“I really look at my job as an adventure,” says Nels Elde. “The ability to follow your nose through different fields is what motivates me.”
Elde has used that approach to weave evolutionary genetics, bacteriology, virology, genomics and cell biology into his work. While a graduate student at the University of Chicago and postdoctoral researcher at the Fred Hutchinson Cancer Research Center in Seattle, he became interested in how interactions between pathogens (like viruses and bacteria) and their hosts (like humans) drive the evolution of both parties. He now works in Salt Lake City, where, as an avid outdoorsman, he draws inspiration from the wild landscape.
Outside the lab, Elde keeps diverse interests and colorful company. His best friend wrote a song about his choice of career as a cell biologist. (You can hear this song at the end of the 5-minute video in which Elde explains his work.)
The key research question for Elde’s team is: “How have pathogens shaped the composition of our genomes and the complexity of pathways in our cells?” And, on the other hand: “How do viruses adapt to overcome host defenses?”
Many viruses are tiny—much smaller than bacteria. They are essentially only genetic material (DNA or RNA, depending on the type of virus) wrapped inside a protein shell. Unlike bacteria, which are self-contained living organisms, viruses can only reproduce by hijacking the cellular equipment of a living organism host.
Elde and his research group focused on Vaccinia, the DNA virus best known as the smallpox vaccine. They discovered that this virus has an interesting characteristic, which they call a “genomic accordion.” When under acute threat, Vaccinia’s genome gets bigger. When danger subsides, its genome returns to its normal size.
This accordion-like expansion and contraction of Vaccinia’s genome begins randomly—as the virus replicates, it can gain extra copies of genetic segments, including entire genes. Some of these genes might help it survive the immediate threat.
Elde and his research team have observed that Vaccinia’s genomic accordion allows it to take advantage of natural selection. Enlarged areas of the genome provide a bigger target for genetic changes (point mutations). If one of these mutations helps the virus persist, Vaccinia is likely to retain the change even after shrinking its genome back to size.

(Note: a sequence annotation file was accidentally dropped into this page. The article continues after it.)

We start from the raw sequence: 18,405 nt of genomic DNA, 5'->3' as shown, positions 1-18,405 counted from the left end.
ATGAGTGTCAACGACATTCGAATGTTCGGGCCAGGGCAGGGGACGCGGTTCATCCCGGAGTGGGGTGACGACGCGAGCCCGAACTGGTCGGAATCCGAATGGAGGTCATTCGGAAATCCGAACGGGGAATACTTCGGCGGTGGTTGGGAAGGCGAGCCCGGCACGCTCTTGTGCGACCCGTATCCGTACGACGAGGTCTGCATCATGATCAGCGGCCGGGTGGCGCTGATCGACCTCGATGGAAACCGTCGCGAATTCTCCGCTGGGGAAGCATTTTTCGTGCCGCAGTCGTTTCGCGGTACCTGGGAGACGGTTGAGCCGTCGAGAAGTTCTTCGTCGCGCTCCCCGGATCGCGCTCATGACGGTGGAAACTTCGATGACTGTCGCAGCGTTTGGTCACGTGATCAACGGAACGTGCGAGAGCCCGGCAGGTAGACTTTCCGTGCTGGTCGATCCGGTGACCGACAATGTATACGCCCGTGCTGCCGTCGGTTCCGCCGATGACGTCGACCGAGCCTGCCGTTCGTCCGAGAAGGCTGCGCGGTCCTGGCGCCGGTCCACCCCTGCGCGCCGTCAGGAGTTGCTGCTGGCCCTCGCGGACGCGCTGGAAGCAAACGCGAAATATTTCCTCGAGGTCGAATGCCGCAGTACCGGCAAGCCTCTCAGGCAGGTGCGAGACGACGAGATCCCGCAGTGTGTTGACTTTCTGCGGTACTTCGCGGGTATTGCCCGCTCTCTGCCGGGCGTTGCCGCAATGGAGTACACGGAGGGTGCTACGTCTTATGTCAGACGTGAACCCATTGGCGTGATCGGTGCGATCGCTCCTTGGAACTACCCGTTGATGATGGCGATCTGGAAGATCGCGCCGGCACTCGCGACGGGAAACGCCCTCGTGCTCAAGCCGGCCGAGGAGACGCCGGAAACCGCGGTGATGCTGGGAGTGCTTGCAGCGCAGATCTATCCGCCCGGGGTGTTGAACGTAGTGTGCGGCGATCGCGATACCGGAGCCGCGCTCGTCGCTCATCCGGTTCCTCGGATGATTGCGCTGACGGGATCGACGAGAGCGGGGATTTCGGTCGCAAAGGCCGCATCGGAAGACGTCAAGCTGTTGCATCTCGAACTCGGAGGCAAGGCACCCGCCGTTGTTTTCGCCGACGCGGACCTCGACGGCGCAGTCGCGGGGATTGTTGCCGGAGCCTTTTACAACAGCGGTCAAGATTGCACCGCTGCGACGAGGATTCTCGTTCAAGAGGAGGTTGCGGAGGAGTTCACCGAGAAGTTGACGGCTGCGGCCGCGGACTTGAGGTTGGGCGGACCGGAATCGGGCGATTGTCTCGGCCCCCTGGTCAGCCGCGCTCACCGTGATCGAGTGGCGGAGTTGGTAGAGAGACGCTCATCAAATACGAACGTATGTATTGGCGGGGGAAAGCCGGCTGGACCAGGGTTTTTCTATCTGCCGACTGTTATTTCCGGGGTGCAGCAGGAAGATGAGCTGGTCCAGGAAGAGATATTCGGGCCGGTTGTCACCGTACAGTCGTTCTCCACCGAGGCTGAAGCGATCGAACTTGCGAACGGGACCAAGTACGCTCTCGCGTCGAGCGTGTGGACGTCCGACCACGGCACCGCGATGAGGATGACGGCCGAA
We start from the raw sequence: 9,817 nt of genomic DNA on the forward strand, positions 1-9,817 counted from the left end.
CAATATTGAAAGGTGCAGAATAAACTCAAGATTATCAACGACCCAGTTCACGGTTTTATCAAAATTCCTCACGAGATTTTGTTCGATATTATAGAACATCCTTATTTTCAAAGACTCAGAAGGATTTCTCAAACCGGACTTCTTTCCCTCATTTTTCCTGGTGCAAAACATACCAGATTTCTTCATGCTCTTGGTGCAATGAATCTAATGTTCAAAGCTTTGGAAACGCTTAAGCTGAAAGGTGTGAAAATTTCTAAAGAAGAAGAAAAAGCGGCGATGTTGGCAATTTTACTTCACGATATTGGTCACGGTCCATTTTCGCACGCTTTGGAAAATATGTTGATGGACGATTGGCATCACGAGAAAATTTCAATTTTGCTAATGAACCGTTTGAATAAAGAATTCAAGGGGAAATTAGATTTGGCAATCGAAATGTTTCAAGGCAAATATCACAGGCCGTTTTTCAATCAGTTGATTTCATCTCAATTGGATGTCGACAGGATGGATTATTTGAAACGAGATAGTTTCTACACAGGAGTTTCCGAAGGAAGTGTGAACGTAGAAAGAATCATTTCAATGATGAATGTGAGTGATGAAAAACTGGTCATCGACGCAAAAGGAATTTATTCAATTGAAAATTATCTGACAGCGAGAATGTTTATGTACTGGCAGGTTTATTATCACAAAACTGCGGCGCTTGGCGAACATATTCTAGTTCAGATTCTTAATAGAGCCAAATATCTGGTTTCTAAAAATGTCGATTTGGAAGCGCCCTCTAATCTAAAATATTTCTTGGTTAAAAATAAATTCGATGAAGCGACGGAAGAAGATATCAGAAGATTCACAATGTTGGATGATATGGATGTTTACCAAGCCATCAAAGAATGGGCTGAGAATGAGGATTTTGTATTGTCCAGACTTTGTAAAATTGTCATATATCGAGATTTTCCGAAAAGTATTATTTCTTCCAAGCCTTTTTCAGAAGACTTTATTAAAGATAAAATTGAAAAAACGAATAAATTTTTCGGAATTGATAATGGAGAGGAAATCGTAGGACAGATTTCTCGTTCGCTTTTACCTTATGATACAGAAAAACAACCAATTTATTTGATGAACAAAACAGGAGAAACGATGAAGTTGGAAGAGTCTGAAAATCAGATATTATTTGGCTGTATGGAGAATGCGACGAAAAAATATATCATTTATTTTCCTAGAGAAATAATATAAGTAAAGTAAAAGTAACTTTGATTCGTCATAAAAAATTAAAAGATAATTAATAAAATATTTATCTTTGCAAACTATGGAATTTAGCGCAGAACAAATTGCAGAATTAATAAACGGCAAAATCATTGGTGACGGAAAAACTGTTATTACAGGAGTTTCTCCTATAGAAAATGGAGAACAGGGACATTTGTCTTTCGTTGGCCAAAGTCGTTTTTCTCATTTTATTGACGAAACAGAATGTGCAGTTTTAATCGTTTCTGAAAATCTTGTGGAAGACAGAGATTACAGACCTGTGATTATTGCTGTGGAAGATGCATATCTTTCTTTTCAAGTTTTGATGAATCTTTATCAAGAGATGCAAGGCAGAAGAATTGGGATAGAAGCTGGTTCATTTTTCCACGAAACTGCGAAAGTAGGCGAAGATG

Elde’s group proposes that these strategies allow Vaccinia to withstand host immune defenses and maybe even other environment stressors, like toxic chemicals or changes in temperature, UV light or moisture. The scientists expect that all pox viruses—and possibly other viruses with double-stranded DNA—have genomic accordions.
On the other hand, the situation is different for RNA viruses, such as those that cause HIV, Ebola, hepatitis C, measles and influenza. RNA viruses have more streamlined genomes. Instead of structural genomic changes, they adapt to environmental challenges by multiplying rapidly, generating many random point mutations, and relying on the odds that some of these mutations will be beneficial.
Elde’s team saw Vaccinia’s genomic accordion in action when they put the virus in a dish containing laboratory-grown human cells. Upon infection, the human cells produce Protein Kinase R, a protein that prevents viruses from replicating.
In response, Vaccinia accumulated extra copies of a gene, called K3L, that counteracts the human protein, bolstering replication. The scientists found that after a relatively short time (less than 100 viral generations), some Vaccinia virus particles had already accumulated 15 copies of this antidote gene, effectively increasing the size of their genomes by up to 10 percent. Some virus particles had also incorporated a point mutation that provided an additional advantage.
The concept of an expanding viral genome contradicts the common thinking that viruses do better with the smallest possible genomes.
“We often think of viruses as these streamlined entities with genes that are occupying high-value genomic real estate, so to speak,” Elde says. “But instead of getting smaller, it seems that for DNA viruses, the genome is getting larger—at least temporarily.”
As Elde’s team continues to investigate these phenomena, he finds the feeling of adventure only becoming greater. “The stuff we’re doing today we had no idea we’d be doing 5 years ago,” he says. “Being able to move rapidly between microbial and evolutionary genetics is invigorating—it’s a fun and messy process.”